The seller is then responsible for the import declaration and handling import duties and taxes. They will need at appoint a customs agent to act as indirect representative and be the named importer.
In practice it is very difficult to find a customs agent who acts on this basis so the recipient is often named as the importer. The seller will pick up any duty costs but the import VAT is picked up by the recipient especially if they are VAT registered. So DDP Incoterms excluding VAT.
Putting DDP without also saying Incoterms means there is no definition so the three letters are open to interpretation.
Outside of true Incoterms many of the parcel carriers have what they refer to DDP “service”where the seller agrees to pick up the duty but again the recipient is named as importer.
Irrespective of who physically pays the duty only the person named as importer is legally responsible for the customs debt. Therefore HMRC can ask them for additional duties if say the goods are found to be undervalued or the wrong duty was applied up to three years later.
If you are agreeing DDP Incoterms with your supplier I suggest you clarify with them exactly what they mean and ensure that the customs agent is instructed who should be the importer.
Some declarants have also been permitted to continue using CHIEF under certain circumstances. If the third party declarant you are using has used CHIEF beyond 30 th Sept you will still have chief declarations on your PVA statement.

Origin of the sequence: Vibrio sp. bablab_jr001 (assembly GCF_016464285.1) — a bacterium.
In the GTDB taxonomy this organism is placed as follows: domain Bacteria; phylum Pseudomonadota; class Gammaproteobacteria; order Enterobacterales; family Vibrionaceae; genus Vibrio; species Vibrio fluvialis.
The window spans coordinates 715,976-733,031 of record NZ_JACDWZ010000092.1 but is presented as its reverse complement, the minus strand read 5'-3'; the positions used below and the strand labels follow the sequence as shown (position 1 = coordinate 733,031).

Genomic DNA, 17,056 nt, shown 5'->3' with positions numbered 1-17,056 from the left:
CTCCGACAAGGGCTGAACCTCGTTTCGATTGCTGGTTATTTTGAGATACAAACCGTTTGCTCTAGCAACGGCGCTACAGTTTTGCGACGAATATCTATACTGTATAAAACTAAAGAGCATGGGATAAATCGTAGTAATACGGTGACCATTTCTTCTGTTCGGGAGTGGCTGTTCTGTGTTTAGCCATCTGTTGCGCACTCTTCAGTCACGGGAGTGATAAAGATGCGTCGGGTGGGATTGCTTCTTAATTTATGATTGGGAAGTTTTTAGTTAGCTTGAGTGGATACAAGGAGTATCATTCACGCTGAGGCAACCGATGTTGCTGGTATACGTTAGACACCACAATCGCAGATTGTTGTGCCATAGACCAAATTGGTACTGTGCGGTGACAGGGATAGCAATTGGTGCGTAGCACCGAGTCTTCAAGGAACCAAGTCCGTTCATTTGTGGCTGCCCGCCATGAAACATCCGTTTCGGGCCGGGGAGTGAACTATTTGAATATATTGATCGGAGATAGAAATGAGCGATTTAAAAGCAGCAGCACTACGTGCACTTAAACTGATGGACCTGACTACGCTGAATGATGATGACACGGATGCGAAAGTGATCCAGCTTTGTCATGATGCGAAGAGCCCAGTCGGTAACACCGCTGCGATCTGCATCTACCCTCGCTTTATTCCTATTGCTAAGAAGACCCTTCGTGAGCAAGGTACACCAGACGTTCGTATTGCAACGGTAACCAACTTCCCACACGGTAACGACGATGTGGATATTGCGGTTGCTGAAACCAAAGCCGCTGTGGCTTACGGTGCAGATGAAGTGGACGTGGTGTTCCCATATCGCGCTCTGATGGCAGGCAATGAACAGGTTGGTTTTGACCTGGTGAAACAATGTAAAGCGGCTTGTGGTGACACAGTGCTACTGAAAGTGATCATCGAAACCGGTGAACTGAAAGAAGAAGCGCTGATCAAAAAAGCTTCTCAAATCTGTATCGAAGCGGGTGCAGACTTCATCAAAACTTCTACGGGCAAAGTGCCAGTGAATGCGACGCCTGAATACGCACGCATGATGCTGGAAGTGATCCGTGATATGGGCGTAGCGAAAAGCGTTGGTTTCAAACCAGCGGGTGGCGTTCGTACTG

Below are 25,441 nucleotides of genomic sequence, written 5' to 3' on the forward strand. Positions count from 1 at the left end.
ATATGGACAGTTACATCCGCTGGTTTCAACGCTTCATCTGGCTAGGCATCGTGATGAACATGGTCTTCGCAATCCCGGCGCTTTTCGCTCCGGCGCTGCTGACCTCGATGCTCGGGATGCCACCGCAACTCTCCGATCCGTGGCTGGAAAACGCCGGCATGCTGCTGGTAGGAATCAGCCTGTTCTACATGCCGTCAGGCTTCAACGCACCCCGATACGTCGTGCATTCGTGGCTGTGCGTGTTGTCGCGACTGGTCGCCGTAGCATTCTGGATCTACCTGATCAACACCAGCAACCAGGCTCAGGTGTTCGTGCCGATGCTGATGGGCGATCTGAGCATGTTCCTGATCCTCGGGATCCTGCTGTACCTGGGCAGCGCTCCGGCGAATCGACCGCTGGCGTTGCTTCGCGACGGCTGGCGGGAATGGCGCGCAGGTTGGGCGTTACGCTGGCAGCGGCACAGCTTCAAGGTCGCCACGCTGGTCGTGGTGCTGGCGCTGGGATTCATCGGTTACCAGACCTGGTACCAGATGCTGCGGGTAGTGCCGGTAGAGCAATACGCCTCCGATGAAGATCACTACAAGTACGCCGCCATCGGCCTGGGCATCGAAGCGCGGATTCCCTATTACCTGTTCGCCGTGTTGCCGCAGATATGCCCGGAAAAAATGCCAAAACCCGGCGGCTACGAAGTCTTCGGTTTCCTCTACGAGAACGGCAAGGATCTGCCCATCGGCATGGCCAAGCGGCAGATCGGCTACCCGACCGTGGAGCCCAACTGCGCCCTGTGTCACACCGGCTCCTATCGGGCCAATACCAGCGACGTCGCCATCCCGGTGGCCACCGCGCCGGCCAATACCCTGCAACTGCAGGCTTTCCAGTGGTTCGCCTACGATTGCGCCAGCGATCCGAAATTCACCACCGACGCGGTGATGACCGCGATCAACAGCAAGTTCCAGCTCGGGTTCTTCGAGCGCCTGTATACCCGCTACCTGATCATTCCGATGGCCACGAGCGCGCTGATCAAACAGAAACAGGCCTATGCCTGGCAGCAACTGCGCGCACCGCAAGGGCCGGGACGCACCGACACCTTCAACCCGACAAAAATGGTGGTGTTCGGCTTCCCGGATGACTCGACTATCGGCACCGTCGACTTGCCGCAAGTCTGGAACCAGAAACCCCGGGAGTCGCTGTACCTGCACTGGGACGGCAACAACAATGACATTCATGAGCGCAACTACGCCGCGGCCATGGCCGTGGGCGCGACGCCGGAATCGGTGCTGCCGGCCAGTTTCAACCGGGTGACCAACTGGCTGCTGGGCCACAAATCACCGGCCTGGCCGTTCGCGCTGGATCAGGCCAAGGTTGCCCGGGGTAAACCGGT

Hi C Boyle
The addition of sales VAT is only required for imported goods up to £135 per consignment. Goods below £135 are also exempted from being charged import duties.
Normal import procedures must apply for shipments above £135 so import VAT and import duty if applicable become liable.
It will depend on who is named as the importer whether you or your customers will be charged or you will.
If there is risk the customer is charged you can pay this for them but that will need to be agreed with the courier.
You really need to find out how your goods are being declared and who is the importer. More importantly you should tell the courier how you want the goods to be imported.
Once this has been decided then you need to make sure your tax position is correct.
If you are the importer then there are in effect two VAT transactions for goods over £135
1. The import VAT (which is recoverable as you are VAT registered)
2. The sales VAT you charge the customer
As Jason Croke says you do need some professional advice . Also the HMRC link he quoted explains this.
The UK agreement with Central American countries contains a ‘direct transport rule’ meaning the goods must be shipped directly from the origin country.
There are is however provision in the agreement where this may be waived where goods are temporarily stored in another country under customs control such as a bonded facility. In practice however it is very difficult to obtain the necessary additional documents from the supplier to prove that the goods are the same as those that left the origin country and that they have not undergone any changes.
In all cases the goods must meet the product specific origin rules set out in the agreement and be accompanied by appropriate certificates of origin EUR1. The EUR1 must be provided at import to the UK and the preferential duty rates claimed. Where the good’s are not directly shipped then additional documents will be required.
Excise duty will of course still be due.